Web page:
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要相信你邁出的每一步都是正確的

作者 Don Samulack博士 | 2014年08月22日

我相信有一種叫『編輯(editing)』的基因!

好了,現在我成功引起你的注意了。我承認與其說是『基因』,它更是一種天生的識別能力。因為我總是無意中就能一眼看到英語中的違規詞句、結構甚至圖像,而且一直是如此,簡直就像是一種詛咒!所以再自然不過的,我選擇走進了編輯和發表產業。

我的背景相當多樣化,雖然我能回顧過往的職業目標,但看不見未來。是一連串的偶然造就了今天的我:我一直很喜歡生物學和形式與功能的原則,因為這個興趣促使我在獲得環境生理學生物學學位後又取得了麥吉爾大學醫學生理學博士學位(是的,我來自加拿大),我和一些外科醫生組成的小團隊做了第一個靈長動物皮膚和手部移植手術。經過多年博士後研究,我的創業個性顯露出來了,再也無法忍受實驗室環境的限制,但對學術環境的嚮往仍存在我的血液中。最終我進入業務發展領域,進行市場研究和推銷支持製藥公司的方案。

之後,生命的另一個轉折讓我來到了美國為 St. Jude 兒童研究醫院擔任科學編輯部的領導,在46歲那年服務於 St. Jude 時,我才重新回想起我長大後想做什麼:我想幫助學者發表,我想指導並輔導研究人員使用全球通用的策略來成功發展他們的研究發表生涯。我看到了這個需求,甚至看到了科研發表移往開放獲取(Open Access)的早期跡象,我還看到了亞洲研究人員在英文西方期刊上發表研究成果的需求,同時也看到了我所能貢獻的範圍。

有了明確的願景,我主動找了一位亞洲合作夥伴,是一家符合我的價值觀、品質期望和專業性的學術編修公司。在此期間,我出席了 2007 年在亞特蘭大喬治亞州舉辦的美國醫學作家協會會議,在這個場合中遇見了 Cactus 傳媒旗下意得輯(Editage)品牌的代表。之後的短短幾個月,我打開了 Cactus 的北美市場,在費城附近設立辦公室。那之後,Cactus逐漸壯大,如今在台灣、日本、韓國、中國、巴西、德國和印度都有據點,並與全球一些頂尖出版商、期刊、學會、製藥公司和學術機構建立合作關係。

六年後的現在,回過頭來看,除體內的『編輯基因』讓我極為注重細節和自身感受到的助人欲望以外,在我的職涯中並不是由單一事件造就成今天的我。

如今除了處理大量的郵件外,我不常寫作和進行學術編輯,但我已能妥善將時間平均分配在監督企業和領導思想發展上。最近,我多次在北美、亞洲和拉丁美洲出差,代表意得輯擔任講座和研討會的講師,講授關於論文寫作、編輯、科研誠信、發表道德、良好發表實踐和成功發表策略等主題。我終於找到了我的特有專長。先是學術界,再是作家,然後是編輯,現在是充滿熱情的講師,在這條路上的每一個迂迴都成就了今天的我、我的聲望價值和我所能分享的經驗。如果可以倒轉時間,我多希望當初的我能用以如今擁有的知識與能力重新來過!


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Every step is a step in the right direction

By Dr. Don Samulack | April 15, 2014

I’m convinced that there is an “editing” gene!

Well, now that I have your attention, I confess that it may not be so much a “gene” as it is an innate pattern recognition. I feel cursed, like many, in that irregularities in the wording or structure of the English language—or even images—jump off the page at me. It has always been that way! This, through natural selection more than anything, directed me toward the editing and publishing industry.

I have a varied background, and while I can see career purpose in hindsight, it certainly was not apparent in foresight. It was a series of serendipitous circumstances that led me to where I am today. I’ve always been fascinated with biology and the guiding principles of form and function. This passion led me to push myself beyond a biology degree in environmental physiology toward a PhD in medical physiology at McGill University (yep, I’m originally Canadian, and not one “Eh!” yet). I’m credited, along with a small team of surgeons, with the first primate skin and hand transplants. After several years of postdoctoral study, my entrepreneurial side revealed itself and I could no longer tolerate the restrictions of the laboratory environment; still, the academic environment remains in my blood. I ended up in business development, conducting market research and marketing initiatives supporting pharmaceutical companies.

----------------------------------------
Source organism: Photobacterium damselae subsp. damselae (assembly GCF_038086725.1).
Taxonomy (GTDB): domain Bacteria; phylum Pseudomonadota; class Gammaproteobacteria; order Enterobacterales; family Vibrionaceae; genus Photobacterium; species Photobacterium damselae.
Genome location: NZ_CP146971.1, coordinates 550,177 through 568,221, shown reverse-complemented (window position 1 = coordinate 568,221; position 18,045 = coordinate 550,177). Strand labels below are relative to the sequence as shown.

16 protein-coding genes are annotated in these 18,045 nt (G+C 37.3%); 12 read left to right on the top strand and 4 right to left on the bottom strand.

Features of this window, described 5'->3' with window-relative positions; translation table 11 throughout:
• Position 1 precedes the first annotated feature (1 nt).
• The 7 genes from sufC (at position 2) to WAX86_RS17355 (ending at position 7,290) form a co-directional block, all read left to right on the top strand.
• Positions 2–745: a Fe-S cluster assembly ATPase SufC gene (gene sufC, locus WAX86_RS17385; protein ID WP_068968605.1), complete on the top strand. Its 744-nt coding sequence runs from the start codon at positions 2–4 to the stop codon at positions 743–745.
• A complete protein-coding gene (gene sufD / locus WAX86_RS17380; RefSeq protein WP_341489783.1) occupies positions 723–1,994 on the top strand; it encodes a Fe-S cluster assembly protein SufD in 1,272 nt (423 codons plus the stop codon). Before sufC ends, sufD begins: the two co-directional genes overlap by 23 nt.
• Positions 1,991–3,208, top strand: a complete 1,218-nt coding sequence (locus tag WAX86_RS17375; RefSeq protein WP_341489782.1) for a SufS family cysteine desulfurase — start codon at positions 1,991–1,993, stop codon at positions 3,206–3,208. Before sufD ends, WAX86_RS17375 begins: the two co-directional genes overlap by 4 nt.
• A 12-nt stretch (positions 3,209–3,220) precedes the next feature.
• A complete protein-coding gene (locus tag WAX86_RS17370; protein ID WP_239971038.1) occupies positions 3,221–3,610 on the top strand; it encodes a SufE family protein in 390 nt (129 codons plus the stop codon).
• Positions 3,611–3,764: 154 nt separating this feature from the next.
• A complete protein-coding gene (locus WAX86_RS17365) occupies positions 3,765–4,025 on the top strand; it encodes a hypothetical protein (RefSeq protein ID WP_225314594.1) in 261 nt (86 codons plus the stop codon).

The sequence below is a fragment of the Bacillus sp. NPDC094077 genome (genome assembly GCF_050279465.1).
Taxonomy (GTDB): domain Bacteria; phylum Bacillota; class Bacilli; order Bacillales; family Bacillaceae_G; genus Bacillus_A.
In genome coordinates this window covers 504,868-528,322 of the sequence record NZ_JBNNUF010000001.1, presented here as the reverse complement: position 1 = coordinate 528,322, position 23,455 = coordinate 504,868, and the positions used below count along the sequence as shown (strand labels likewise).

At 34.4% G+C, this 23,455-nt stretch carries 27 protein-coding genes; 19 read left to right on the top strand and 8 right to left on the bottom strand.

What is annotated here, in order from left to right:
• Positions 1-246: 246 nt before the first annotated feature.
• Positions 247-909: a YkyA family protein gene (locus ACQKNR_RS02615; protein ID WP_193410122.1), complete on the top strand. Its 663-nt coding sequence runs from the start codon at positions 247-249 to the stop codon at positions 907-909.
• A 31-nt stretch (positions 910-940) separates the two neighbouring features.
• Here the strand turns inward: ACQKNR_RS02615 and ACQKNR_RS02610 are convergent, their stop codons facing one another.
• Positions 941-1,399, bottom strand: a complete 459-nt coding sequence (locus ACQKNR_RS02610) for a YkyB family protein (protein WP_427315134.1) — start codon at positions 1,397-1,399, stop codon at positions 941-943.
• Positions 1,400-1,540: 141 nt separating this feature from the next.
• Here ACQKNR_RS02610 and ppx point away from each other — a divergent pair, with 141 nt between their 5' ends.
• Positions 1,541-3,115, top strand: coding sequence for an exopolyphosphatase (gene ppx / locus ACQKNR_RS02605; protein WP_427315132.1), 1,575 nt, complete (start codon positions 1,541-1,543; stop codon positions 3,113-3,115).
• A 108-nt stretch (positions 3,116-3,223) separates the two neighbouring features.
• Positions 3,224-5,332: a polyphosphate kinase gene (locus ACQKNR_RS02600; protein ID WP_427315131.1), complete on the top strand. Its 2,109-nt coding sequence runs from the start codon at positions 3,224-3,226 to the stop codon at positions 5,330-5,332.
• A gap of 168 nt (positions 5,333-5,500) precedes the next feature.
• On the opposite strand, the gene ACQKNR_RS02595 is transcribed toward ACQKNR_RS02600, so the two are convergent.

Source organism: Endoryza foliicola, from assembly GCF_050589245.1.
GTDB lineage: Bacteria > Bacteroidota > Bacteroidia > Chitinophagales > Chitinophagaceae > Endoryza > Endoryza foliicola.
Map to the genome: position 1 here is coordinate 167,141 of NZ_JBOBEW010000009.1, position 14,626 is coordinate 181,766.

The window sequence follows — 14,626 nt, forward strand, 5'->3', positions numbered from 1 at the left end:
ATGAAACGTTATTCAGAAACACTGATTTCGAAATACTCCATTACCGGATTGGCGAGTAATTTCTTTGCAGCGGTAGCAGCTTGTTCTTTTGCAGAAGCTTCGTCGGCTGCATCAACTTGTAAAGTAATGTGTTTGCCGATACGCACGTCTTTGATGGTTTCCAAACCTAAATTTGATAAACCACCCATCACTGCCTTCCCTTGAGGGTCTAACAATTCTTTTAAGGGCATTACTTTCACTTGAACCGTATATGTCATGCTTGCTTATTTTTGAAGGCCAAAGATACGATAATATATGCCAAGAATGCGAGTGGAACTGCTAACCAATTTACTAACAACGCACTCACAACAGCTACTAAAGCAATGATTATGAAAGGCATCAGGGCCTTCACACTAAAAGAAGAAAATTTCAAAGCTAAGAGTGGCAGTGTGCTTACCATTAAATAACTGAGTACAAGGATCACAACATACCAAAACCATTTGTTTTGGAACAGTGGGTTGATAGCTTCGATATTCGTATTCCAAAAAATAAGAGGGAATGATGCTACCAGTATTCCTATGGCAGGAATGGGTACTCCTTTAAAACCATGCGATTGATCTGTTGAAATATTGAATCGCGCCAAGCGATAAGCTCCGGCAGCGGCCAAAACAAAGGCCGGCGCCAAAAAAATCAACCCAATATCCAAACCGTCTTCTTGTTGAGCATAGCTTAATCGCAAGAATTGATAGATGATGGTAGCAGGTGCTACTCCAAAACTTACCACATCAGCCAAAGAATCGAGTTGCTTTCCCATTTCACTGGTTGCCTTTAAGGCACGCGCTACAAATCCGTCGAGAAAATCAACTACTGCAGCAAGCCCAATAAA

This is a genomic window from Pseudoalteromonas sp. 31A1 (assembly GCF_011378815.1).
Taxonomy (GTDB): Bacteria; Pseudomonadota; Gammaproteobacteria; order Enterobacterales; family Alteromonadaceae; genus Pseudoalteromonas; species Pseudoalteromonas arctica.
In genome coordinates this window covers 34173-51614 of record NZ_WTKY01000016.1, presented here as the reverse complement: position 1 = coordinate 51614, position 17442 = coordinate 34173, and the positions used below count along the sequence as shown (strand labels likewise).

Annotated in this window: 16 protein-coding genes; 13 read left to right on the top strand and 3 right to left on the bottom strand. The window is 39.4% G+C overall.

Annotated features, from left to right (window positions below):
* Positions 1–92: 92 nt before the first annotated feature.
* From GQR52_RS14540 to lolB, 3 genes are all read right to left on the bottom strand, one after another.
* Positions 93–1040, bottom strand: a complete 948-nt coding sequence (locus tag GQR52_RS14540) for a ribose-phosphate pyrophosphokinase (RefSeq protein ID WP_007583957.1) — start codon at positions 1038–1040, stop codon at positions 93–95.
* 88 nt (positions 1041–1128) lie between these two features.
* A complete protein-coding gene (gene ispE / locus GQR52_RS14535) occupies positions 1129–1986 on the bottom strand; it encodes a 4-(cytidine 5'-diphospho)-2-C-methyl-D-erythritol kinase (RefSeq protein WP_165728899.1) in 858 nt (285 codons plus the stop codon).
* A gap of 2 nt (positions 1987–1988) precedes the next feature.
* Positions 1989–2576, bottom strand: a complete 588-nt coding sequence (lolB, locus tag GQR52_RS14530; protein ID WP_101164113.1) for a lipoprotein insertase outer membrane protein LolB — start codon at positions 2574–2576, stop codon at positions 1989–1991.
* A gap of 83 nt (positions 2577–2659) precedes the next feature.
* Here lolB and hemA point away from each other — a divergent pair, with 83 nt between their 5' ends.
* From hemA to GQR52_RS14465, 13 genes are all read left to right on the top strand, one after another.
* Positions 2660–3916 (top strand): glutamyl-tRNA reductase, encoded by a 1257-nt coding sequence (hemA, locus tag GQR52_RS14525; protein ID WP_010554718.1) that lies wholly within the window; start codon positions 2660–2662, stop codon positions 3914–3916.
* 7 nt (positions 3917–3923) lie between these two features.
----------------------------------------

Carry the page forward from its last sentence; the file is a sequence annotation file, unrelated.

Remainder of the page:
Description: onald Samulack, Editage, Cactus, Dr. Samulack, Don SamulackThen, in another turn of fate, St. Jude Children’s Research Hospital brought me to the United States to head their Department of Scientific Editing. It was while I was working at St. Jude, at roughly 46 years of age, that I realized what I wanted to be when I grew up. I wanted to help scholars get published. I wanted to guide and oversee global strategies that would be effective in coaching researchers how to succeed in their publishing careers. I saw the need. I saw the early signs of the change toward Open Access publishing. I saw the quickly growing need of Asian researchers to publish in English-language Western journals, and I saw how I could personally make a significant difference.

With this clear vision, I actively sought out an Asian partner that was an established scholarly editing company and that met my values and expectations of quality and professionalism. During this quest, I met representatives of Editage, a division of Cactus Communications, while attending a meeting of the American Medical Writers Association in Atlanta, Georgia, in 2007. Within months, I took steps to open the North American operations of the company, and eventually established an office near Philadelphia. Since then, the company has grown, and now has offices in Japan, South Korea, India, and China, as well as corporate relationships with some of the most significant publishers, journals, societies, pharmaceutical companies, and academic institutions around the world.

Six years later, I look back and say that there was no single aspect of my career that brought me to where I am today, other than my relentless attention to detail (that “editing gene” thing), and my genuine desire to help others (something that I learned about myself along the way).

Today, while I am no longer entrenched in the writing and editing of scholarly works (except for a lot of email), I find myself balancing my time between corporate oversight and thought leadership. Lately, I’ve been spending a significant amount of time traveling throughout North America, Asia, and Latin America, representing Editage, conducting seminars and workshops on writing, editing,research integrity, ethics, good publication practices, and successful publication strategies. I’ve finally found my niche; academia first, then writer, then editor, and now passionate teacher. Every step along the circuitous path that I took played a significant role in contributing to who I am today, to the credibility and value I bring to the table, and to the experience that I am able to articulate.

I wish that I could start all over with what I know today! Who wouldn’t? Imagine if I could bend time… just imagine!

TAGS: academic writing, editing, Scholarly communication, career

 


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